Overall, I am happy to put month three behind me, and I have moved into the new year with a renewed hope for what the future has in store. I will focus on those things I can control, my diet and health, and I will let HRT do its thing in its own time. How we take care of ourselves can effect how we transition, and so from here on out I intend to maximize that in any ways I can. No matter what I am moving in the direction I want to, so can take heart in that.
I always end my monthly updates with any changes I’ve noticed sexually. And I can say I’ve noticed a few things since doubling my blocker. The first is that my sex drive has decreased more, meaning I care about it even less than I did before it was doubled, and it had already dropped before that. I’ve also noticed an increased sensitivity to the underside of my penis. The use of a vibrator is pleasurable now, meaning that with time and relaxation, it might be enough to do the job alone, which brings me to the third point, and that is, what turns me on is shifting. Visual stimulation can still start me off, but often I find greater intensity when I simply close my eyes and let my mind focus on the building feeling/pleasure. Mental imagery seems to be taking over from the visual one I’ve existed with most of my life. There have been moments in the last couple weeks where for me to reach orgasm I simply had to relax, close my eyes, and focus on the pleasure, otherwise the building sensation would keep dropping, but I couldn’t get over the hill. I also want to say that those orgasms were different, as a heat or flush would build up and wash over me near the point of climax. This was also new. I look forward to see how this progresses in the next few months, but also can say while it feels good in the moment…I’m finding it necessary to talk myself into it more often as it is nowhere near a priority for me like it was pre-HRT.
If you follow me on Twitter or are a friend on Facebook then you know that the last week or so haven’t been the best for me mentally. I can readily admit I started sinking when I found out that my hormone levels really haven’t moved much the past two and a half months. I did rationalize with myself that my body and mind have seen changes, many of which I’ve discussed on this blog, and if I’ve seen such changes with my levels where they are at now then once they get to cis-female levels I should see some even bigger ones. That, of course, is my rational mind speaking, and most of the time I let it run things, but every once in awhile when the dysphoria demon creeps in, and my emotions take over, I start to feel “mannish” and things head south for me mentally.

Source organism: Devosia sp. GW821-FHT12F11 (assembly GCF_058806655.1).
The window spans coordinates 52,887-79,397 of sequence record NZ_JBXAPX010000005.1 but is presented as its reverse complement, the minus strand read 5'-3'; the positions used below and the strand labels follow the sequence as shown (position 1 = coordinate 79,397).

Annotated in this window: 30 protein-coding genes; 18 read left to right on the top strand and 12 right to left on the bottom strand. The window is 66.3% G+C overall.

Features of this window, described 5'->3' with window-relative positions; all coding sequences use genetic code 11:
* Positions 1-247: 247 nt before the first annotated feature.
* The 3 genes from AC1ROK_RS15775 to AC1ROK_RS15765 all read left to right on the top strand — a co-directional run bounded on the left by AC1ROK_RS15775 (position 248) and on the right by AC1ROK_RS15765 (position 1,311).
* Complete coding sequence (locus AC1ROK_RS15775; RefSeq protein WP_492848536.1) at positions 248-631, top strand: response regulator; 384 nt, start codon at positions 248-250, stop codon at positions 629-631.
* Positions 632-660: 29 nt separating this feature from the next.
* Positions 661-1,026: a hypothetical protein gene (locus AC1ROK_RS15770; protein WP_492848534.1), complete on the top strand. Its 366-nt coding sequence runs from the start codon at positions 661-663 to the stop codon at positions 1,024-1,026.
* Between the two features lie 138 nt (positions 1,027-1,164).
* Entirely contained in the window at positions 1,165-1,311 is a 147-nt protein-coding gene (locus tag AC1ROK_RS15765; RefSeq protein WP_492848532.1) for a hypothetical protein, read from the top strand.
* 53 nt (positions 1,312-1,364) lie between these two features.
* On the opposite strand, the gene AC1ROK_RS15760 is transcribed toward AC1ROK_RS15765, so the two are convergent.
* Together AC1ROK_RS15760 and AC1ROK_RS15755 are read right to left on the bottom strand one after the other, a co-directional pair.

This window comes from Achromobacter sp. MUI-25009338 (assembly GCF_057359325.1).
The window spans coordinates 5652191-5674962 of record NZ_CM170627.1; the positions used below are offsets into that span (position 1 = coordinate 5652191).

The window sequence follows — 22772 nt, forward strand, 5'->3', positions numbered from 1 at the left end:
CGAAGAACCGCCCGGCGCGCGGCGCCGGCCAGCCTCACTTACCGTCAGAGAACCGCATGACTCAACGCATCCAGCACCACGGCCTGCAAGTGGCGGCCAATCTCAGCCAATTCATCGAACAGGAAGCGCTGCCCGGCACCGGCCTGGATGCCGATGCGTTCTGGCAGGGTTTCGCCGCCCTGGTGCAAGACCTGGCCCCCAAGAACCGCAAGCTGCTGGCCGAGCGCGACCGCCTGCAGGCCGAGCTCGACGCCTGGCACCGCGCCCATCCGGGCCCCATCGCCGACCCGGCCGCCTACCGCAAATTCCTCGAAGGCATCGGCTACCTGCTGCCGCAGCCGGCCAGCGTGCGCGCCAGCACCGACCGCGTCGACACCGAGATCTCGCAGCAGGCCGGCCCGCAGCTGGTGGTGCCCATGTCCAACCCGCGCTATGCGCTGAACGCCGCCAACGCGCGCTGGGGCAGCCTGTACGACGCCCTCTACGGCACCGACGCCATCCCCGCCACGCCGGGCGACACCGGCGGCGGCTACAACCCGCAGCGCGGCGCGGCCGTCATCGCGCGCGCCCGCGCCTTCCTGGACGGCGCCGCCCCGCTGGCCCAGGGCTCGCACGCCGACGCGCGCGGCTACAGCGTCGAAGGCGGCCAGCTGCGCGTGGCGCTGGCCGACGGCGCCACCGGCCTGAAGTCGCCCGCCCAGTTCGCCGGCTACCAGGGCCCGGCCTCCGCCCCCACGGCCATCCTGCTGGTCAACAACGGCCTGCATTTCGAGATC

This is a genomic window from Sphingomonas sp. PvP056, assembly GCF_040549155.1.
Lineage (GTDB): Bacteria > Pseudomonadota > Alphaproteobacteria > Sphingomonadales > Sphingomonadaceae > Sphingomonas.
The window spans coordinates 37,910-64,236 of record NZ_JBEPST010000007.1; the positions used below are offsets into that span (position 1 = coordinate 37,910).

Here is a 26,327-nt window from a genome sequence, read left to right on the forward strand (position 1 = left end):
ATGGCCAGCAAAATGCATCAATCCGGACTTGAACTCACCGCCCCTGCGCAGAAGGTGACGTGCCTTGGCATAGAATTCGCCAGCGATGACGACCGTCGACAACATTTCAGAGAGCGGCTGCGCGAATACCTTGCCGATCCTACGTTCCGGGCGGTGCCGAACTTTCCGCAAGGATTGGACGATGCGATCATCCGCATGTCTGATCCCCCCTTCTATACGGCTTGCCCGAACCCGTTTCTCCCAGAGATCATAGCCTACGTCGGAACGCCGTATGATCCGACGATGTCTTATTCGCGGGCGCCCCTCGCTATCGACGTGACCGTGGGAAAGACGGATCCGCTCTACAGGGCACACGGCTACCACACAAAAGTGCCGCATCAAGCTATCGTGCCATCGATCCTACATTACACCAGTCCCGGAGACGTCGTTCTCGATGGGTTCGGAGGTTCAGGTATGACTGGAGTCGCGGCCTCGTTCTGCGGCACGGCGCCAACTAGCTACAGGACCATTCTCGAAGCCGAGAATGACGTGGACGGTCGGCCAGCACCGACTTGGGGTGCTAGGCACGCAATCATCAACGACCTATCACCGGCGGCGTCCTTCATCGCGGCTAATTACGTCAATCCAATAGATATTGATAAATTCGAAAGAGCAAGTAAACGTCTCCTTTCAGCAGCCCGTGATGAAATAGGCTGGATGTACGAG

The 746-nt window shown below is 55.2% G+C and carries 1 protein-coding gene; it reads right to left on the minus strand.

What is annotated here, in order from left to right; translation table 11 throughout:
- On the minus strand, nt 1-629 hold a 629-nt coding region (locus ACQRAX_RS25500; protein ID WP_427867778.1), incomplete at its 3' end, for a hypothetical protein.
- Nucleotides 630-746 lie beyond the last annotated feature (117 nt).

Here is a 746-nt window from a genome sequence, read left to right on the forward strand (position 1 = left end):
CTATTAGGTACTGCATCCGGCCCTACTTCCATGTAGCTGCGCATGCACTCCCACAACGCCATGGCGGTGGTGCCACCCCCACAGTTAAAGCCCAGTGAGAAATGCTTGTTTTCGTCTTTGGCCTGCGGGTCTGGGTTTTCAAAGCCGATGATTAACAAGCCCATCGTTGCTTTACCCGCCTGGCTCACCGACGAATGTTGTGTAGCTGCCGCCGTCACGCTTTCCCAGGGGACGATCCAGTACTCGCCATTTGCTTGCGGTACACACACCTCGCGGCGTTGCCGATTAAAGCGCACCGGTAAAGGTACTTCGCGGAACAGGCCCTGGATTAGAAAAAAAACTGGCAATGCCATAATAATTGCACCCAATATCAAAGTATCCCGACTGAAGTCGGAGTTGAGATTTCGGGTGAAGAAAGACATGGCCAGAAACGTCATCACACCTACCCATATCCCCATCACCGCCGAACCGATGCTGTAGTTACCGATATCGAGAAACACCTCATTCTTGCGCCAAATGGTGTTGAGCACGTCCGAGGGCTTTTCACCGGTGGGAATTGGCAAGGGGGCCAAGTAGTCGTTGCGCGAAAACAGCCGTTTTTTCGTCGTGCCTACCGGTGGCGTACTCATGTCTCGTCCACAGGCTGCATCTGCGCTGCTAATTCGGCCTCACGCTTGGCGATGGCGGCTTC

Nobody, I don’t care who you are, can be happy and positive 24/7. Humans aren’t built that way. I consider myself a strong and positive woman. I like to think that most of the time I look forward to the future, excited at what it has to offer. The past few days this has been difficult as I fixate on the questions of, “what if things don’t get better? what if I will never get to where I want to, where I need to be?” I realize that this is dysphoria fucking with me, but I still need to get past it, and so I thought I’d look back at the past year and see just how far I’ve come.
2017 began with me deep in taking care of name change stuff for my daughter. I had already begun delving deep into information on trans women, but was still more focused on trans children and their needs. My closet door was starting to buckle, but the skeletons where still locked away. I can remember throwing myself into work and the idea of starting to backpack with my daughter. The prospect of hitting the trail with her had me excited, and the need to buy her gear and to update mine consumed most of my free time. We even managed to get out for an overnight hike on the Appalachian Trail in January, and she was a trooper considering the terrain we had to hike. I can remember how happy I was when she finished in tears, but ten minutes later started talking about “when we go the next time”.
The rest of the winter continued much the same. My daughter’s name change became official at the end of February, and we got her passport about a month after that. Late March saw my daughter suffering from some pretty bad dysphoria and so we went for another backpacking trip, as being out in nature always seems to help her. It was on this trip that my closet exploded and I realized that I also suffered from dysphoria, although I wasn’t willing to admit I was transgender yet. Instead, I still hedged with the idea that, just because I was sometimes jealous of women and wanted what they had, well, that didn’t make me trans. However, the door had been opened, and my online searches now centered on trans women and not trans kids. Subconsciously, my brain had shifted, even if my conscious awareness was still battling or misdirecting.
Late May saw my daughter and I go on a 7 day backpacking trip on the Appalachian Trail, and we had a wonderful time. It was great just being alone with her on the trail, and it made for some good bonding. Looking back I can say that it was the peace before the storm, and in many ways I approached the hike as if I was saying goodbye to something. I didn’t realize it at the time, but there was a moment near the end of our hike where I was walking along listening to Pearl Jam’s “Just Breathe” and tears just started to stream down my face. I was thinking of my family and my kids, and how things might change. I still had yet to make the connection, but the memories of my past had been hitting me harder, and I just had this feeling that things had to change. I just had no idea how much they were about to.